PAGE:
How to use npm to install a specific version of a Node package

By default, npm will install the latest stable version of a package when you run the npm install command.

This tutorial will walk you through the steps of using npm to install a specific version of a Node package.

How to install a specific version of npm package

To install a specific version of a Node package, you need to run this command:

npm install <package-name>@<version-number>

Replace <package-name> with the name of your desired package, and <version-number> with the version number of your package.

Since npm uses semantic versioning, a package version number is specified using the major.minor.patch version format.

For example, suppose you want to install react version 15.5.0.

Here’s how you do it:

npm install [email protected]

# or shorten the command
npm i [email protected]

The command above will fetch the react package with the exact version you stated using the @x.x.x format.

You can also select the latest major version of a package by stating only the major version as follows:

npm install react@15

The command above will install react version 15 with the latest minor and patch version, which is 15.7.0.

You can also specify the major and minor versions but without the patch version:

npm install [email protected]

The latest patch of react version 15.5 is 15.5.4 so that’s the version that will be installed.

Install a specific Node package version globally

Unless specified as a global install, npm will install the package in the current working directory.

To install a specific version of a package globally, just add the -g option after the install command:

npm install -g gulp@3

The command above will install version 3 of the gulp package globally.

Use semantic versioning symbols (caret and tilde)

The caret (^) and tilde (~) symbols can be used when specifying your package versions in the package.json file to ensure that the latest minor and patch versions are installed.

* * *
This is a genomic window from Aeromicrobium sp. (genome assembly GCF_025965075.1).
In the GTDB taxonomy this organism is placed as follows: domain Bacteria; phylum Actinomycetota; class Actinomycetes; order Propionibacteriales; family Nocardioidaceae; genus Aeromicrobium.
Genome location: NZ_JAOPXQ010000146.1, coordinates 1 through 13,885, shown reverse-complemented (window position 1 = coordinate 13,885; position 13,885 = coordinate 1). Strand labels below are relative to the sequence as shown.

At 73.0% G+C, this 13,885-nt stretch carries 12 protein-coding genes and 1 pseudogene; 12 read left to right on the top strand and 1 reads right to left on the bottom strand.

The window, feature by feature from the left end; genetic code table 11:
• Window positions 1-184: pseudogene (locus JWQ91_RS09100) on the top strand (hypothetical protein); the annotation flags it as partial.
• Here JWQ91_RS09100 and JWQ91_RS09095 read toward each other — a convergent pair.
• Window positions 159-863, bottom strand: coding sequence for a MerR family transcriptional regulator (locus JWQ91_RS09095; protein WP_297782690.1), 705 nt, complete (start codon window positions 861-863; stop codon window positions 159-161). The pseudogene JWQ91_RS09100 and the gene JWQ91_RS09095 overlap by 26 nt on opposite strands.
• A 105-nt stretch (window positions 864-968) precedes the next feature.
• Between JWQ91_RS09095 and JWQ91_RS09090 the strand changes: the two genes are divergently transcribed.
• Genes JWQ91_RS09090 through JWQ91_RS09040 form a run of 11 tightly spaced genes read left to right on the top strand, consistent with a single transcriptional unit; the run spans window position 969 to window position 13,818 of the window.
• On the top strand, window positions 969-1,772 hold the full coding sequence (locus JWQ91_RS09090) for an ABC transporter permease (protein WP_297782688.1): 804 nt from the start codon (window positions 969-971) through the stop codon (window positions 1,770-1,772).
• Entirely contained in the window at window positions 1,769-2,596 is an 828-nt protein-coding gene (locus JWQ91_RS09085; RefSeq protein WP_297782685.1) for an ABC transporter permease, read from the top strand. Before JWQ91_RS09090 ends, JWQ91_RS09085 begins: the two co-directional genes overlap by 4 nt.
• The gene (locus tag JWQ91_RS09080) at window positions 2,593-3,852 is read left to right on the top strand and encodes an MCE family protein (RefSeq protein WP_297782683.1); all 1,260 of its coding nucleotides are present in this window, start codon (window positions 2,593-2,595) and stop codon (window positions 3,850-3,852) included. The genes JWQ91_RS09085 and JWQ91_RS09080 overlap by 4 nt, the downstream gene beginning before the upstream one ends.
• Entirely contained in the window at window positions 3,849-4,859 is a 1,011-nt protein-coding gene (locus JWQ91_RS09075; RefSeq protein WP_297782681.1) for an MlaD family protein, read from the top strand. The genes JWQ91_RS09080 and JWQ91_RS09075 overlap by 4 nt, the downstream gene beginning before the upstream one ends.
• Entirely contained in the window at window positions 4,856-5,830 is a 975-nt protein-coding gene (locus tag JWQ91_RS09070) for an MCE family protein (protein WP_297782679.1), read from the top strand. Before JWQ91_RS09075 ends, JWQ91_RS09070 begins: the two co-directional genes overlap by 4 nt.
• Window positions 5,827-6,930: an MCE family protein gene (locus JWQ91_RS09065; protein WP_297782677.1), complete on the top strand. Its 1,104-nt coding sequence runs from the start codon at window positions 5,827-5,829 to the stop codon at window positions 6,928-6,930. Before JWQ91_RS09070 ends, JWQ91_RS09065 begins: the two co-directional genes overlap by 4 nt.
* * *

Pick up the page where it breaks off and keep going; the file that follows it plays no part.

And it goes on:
This is especially useful if you want to stay up to date with bug fixes and new features without having to update the package.json file each time manually.

Let’s start with the caret (^) symbol. To use it, simply add it after the version number in your npm install command.

For example, suppose you have the following dependencies specified:

  "dependencies": {
    "react": "^15.1.0"

When you run the npm install command, npm will install the latest minor version (15.x) of react package, which could be anything from 15.1 to 15.5 - but not version 16 or higher as this would be a major version update.

The tilde symbol (~) works similarly but applies to patch updates instead of minor ones.

You can specify the version in the dependencies section like this:

  "dependencies": {
    "express": "~4.16.1"

This will tell npm to install the most recent patch version (4.16.x) available for express package, but never anything higher than 4.16 since this would be a minor version update.

View all available versions for install

You can also see all versions available for installation using the npm view <package-name> versions command.

Here’s an example of seeing available gulp versions:

$ npm view gulp versions
  '0.0.1',  '0.0.2', '0.0.3', '0.0.4', '0.0.5',